Master Your Schedule, Master Your Time

After identifying blocks of available time in your schedule, the next step is to fill those blocks with tasks of varying urgency. Below is a summary of tips for effective scheduling provided by MindTools.com.*

First, make a list of tasks you absolutely must do to do your job well. Depending on your position, you know the many elements that make up your work day and reviewing that list will help you estimate the time needed and the best time of the day to accomplish a specific task. A “Job Well Done!” will be your reward giving these tasks your priority.

Second, look at your task list and schedule specific time for high-priority tasks that cannot be delegated. It is compulsory to assign these items specific time periods, so they are not forgotten. I find that if I get it down on my schedule, my brain can move to other matters more effectively because I am not wasting brain space trying to “remember” that those tasks are waiting for my attention.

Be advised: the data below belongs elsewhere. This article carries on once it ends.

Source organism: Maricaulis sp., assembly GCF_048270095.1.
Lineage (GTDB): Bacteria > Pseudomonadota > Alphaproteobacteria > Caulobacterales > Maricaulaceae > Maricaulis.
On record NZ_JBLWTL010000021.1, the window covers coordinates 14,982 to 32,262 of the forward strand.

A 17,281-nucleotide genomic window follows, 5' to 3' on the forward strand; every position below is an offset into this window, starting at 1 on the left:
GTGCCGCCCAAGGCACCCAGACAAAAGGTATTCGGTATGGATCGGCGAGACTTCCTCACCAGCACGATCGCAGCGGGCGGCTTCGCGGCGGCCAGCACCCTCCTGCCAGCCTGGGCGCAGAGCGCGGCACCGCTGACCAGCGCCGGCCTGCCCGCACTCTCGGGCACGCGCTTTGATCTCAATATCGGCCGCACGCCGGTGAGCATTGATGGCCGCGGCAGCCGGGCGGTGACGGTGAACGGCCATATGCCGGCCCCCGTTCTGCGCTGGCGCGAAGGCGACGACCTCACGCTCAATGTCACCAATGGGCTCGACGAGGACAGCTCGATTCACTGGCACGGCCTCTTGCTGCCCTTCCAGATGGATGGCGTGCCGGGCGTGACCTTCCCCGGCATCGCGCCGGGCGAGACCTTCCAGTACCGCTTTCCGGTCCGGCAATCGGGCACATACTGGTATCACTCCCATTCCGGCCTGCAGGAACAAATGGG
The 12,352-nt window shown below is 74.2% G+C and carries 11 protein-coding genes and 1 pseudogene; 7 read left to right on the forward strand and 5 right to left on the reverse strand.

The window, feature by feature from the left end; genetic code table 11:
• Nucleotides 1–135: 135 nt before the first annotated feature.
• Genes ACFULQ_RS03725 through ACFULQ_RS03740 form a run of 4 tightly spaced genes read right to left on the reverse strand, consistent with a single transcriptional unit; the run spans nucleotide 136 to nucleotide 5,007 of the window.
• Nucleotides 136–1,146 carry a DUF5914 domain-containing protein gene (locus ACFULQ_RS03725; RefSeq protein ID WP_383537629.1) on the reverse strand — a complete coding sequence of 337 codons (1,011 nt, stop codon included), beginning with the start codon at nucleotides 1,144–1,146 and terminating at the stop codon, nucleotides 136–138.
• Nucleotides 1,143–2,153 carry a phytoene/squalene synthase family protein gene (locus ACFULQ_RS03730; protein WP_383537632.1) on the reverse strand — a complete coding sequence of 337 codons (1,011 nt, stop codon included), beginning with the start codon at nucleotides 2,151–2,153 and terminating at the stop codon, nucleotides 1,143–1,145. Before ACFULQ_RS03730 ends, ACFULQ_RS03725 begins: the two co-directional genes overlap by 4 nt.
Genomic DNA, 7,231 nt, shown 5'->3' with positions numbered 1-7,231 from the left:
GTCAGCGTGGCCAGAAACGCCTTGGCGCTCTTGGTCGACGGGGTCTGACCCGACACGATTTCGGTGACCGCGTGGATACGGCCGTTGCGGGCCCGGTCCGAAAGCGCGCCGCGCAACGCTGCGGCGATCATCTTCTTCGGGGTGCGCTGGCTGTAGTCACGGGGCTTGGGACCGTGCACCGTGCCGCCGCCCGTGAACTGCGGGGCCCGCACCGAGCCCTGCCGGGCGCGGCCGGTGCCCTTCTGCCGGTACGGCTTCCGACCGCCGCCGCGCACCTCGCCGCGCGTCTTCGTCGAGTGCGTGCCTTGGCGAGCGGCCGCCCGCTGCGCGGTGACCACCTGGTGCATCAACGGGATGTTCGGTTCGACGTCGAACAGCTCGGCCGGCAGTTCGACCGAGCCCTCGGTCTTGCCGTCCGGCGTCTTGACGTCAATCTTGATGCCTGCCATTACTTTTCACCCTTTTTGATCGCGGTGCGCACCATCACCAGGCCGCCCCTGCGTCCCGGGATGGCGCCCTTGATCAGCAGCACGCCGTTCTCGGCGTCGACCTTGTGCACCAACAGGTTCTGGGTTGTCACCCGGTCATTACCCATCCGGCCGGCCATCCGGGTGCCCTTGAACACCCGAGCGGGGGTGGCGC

Finally, have a morning and afternoon 30 minute “Today’s Priority” block of time. Every day we face at least one surprise call or event that forces us to shift our attention away from the carefully planned schedule we had set for ourselves. Leaving a small, but daily window for crisis management will be welcomed and effective when the occasion arises.

I have heard it said that if something isn’t on your schedule, it won’t get done. Therefore, I am making every effort to calibrate each day in writing, so I spend less time deciding what I should do. Who knows, I might even get exercising on the schedule!

*www.mindtools.com/pages/newHTE_07.htm

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